kate_nepveu linked to a number of things, and among them were two more articles on the phenomenon of the Nice Guy; that is, not an actual nice guy, but the type of person who spends a lot of time whining, "I'm a nice guy; why don't women like me?" These discussions tend to become sloppy and wide-ranging, and I think some distinctions need to be made. Following james_nicoll on primary, secondary and tertiary Engineer Syndrome, I think I can detect similar syphilis-inspired stages of Nice Guyism:
Primary Nice Guyism is just being a shy, awkward teenage boy, not entirely clued in yet to the idea that you can sometimes attract girls by relating to them as people rather than by knowing some secret seduction information, and not fearless enough to blunder ahead anyway like more successful boys do. I think that's all the guy who wrote the Pandagon article ever was. Really, it's kind of normal to be clueless about women when you're 14. Worrying about it too much is just going to make a budding Nice Guy susceptible to...
Secondary Nice Guyism, which is the stage (usually beginning in the late teens or early twenties, but it can continue for decades) in which the Nice Guy starts worrying that he's been inexperienced too long and that this is a source of shame. He starts thinking in terms of some sort of massive project to remake himself, which is scary enough to provoke conscious procrastination. He acquires an unattractive funk of desperation and gets serial crushes on his female friends that make him behave oddly. My 2005 "Desperado" essay applies here, and explains why I think some of the advice in these articles isn't going to be very useful. You might just have to grow out of it. I had some serious Secondary Nice Guyism going on in the late 1980s and early 1990s. It's no fun. But it doesn't necessarily always lead to...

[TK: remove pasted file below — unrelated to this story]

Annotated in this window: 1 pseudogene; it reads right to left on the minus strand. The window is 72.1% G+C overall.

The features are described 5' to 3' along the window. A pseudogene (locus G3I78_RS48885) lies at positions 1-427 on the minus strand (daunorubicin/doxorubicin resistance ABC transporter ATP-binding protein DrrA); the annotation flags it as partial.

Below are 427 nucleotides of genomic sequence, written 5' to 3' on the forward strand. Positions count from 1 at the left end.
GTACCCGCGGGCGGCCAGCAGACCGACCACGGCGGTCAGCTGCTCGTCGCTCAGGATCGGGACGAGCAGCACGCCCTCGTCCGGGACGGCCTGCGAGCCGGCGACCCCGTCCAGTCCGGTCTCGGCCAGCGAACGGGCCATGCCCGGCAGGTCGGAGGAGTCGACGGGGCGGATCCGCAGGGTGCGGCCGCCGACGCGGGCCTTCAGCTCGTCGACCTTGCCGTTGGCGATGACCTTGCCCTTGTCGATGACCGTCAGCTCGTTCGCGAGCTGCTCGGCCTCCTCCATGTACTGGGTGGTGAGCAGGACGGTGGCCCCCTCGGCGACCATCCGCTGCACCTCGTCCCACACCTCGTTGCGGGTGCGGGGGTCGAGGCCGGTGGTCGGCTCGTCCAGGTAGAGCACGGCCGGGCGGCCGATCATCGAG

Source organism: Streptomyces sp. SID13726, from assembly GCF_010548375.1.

Tertiary Nice Guyism. This is the full-blown, misogynistic delusional complex that the benighted soul mocked in the Mightygodking post is suffering from. The key feature of Tertiary Nice Guyism is that the Nice Guy blames women, often as a class, for his problems. There's nothing wrong with him at all; it's just that women are too shallow to recognize his greatness and give him the sex he deserves. I think I was too self-aware to ever get this bad.
I'm not sure what the precise risk factors for falling into Tertiary Nice Guyism are, but I think that, while being brought up with a sincere feminism may actually be a mild risk factor for Primary and Secondary Nice Guyism (by leading one to worry overmuch about the problematic aspects of sex and romance), it probably inoculates one against Tertiary Nice Guyism. On the other hand, if one has adopted a stance of feminism as a means of scoring with chicks, the failure of this stratagem often leads directly to raging Tertiary Nice Guyism.
Tertiary Nice Guyism may be irreversible.
Matt McIrvin's Steam-Operated World of Yesteryear
- Stages of Nice Guyism